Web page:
RNase P, the essential activity that performs the 5′ maturation of tRNA precursors, can be achieved either by ribonucleoproteins containing a ribozyme present in the three domains of life or by protein-only enzymes called protein-only RNase P (PRORP) that occur in eukaryote nuclei
[...] Read more.
RNase P, the essential activity that performs the 5′ maturation of tRNA precursors, can be achieved either by ribonucleoproteins containing a ribozyme present in the three domains of life or by protein-only enzymes called protein-only RNase P (PRORP) that occur in eukaryote nuclei and organelles. A fast growing list of studies has investigated three-dimensional structures and mode of action of PRORP proteins. Results suggest that similar to ribozymes, PRORP proteins have two main domains. A clear functional analogy can be drawn between the specificity domain of the RNase P ribozyme and PRORP pentatricopeptide repeat domain, and between the ribozyme catalytic domain and PRORP N4BP1, YacP-like Nuclease domain. Moreover, both types of enzymes appear to dock with the acceptor arm of tRNA precursors and make specific contacts with the corner of pre-tRNAs. While some clear differences can still be delineated between PRORP and ribonucleoprotein (RNP) RNase P, the two types of enzymes seem to use, fundamentally, the same catalytic mechanism involving two metal ions. The occurrence of PRORP and RNP RNase P represents a remarkable example of convergent evolution. It might be the unique witness of an ongoing replacement of catalytic RNAs by proteins for enzymatic activities. Full article
(This article belongs to the Special Issue Function and Structure of RNase P in Fungi, Bacteria and Human Cells)
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Figure 1

Open AccessReview The Diversity of Ribonuclease P: Protein and RNA Catalysts with Analogous Biological Functions
Biomolecules 2016, 6(2), 27; doi:10.3390/biom6020027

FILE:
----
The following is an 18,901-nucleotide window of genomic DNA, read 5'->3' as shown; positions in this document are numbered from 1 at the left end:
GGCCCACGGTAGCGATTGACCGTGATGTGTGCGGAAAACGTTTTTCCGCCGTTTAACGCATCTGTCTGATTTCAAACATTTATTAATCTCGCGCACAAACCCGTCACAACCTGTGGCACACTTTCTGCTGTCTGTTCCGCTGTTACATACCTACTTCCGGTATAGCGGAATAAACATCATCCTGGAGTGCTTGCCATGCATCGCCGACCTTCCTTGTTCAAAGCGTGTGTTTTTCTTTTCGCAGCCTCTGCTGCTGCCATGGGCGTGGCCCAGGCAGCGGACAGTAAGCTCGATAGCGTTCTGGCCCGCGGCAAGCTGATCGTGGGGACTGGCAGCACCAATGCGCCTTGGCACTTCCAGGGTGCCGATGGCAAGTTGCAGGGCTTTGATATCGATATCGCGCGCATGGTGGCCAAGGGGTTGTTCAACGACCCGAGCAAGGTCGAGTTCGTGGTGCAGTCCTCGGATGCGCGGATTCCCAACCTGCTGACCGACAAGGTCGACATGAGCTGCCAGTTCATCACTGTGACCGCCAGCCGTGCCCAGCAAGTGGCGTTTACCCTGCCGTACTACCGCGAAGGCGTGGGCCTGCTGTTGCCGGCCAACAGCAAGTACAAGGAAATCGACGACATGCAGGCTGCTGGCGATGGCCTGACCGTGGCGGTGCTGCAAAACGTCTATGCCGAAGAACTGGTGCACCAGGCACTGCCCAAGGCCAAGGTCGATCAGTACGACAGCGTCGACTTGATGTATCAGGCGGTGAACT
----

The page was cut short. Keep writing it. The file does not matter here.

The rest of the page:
Received: 21 March 2016 / Revised: 4 May 2016 / Accepted: 6 May 2016 / Published: 13 May 2016
Cited by 4 | PDF Full-text (5476 KB) | HTML Full-text | XML Full-text
Abstract
Ribonuclease P (RNase P) is an essential endonuclease responsible for catalyzing 5’ end maturation in precursor transfer RNAs. Since its discovery in the 1970s, RNase P enzymes have been identified and studied throughout the three domains of life. Interestingly, RNase P is either
[...] Read more.
Ribonuclease P (RNase P) is an essential endonuclease responsible for catalyzing 5’ end maturation in precursor transfer RNAs. Since its discovery in the 1970s, RNase P enzymes have been identified and studied throughout the three domains of life. Interestingly, RNase P is either RNA-based, with a catalytic RNA subunit, or a protein-only (PRORP) enzyme with differential evolutionary distribution. The available structural data, including the active site data, provides insight into catalysis and substrate recognition. The hydrolytic and kinetic mechanisms of the two forms of RNase P enzymes are similar, yet features unique to the RNA-based and PRORP enzymes are consistent with different evolutionary origins. The various RNase P enzymes, in addition to their primary role in tRNA 5’ maturation, catalyze cleavage of a variety of alternative substrates, indicating a diversification of RNase P function in vivo. The review concludes with a discussion of recent advances and interesting research directions in the field. Full article
(This article belongs to the Special Issue Function and Structure of RNase P in Fungi, Bacteria and Human Cells)
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Open AccessReview Sequence Analysis and Comparative Study of the Protein Subunits of Archaeal RNase P
Biomolecules 2016, 6(2), 22; doi:10.3390/biom6020022
Received: 1 March 2016 / Revised: 5 April 2016 / Accepted: 8 April 2016 / Published: 20 April 2016
Cited by 1 | PDF Full-text (2226 KB) | HTML Full-text | XML Full-text | Supplementary Files
Abstract
RNase P, a ribozyme-based ribonucleoprotein (RNP) complex that catalyzes tRNA 5′-maturation, is ubiquitous in all domains of life, but the evolution of its protein components (RNase P proteins, RPPs) is not well understood. Archaeal RPPs may provide clues on how the complex evolved
[...] Read more.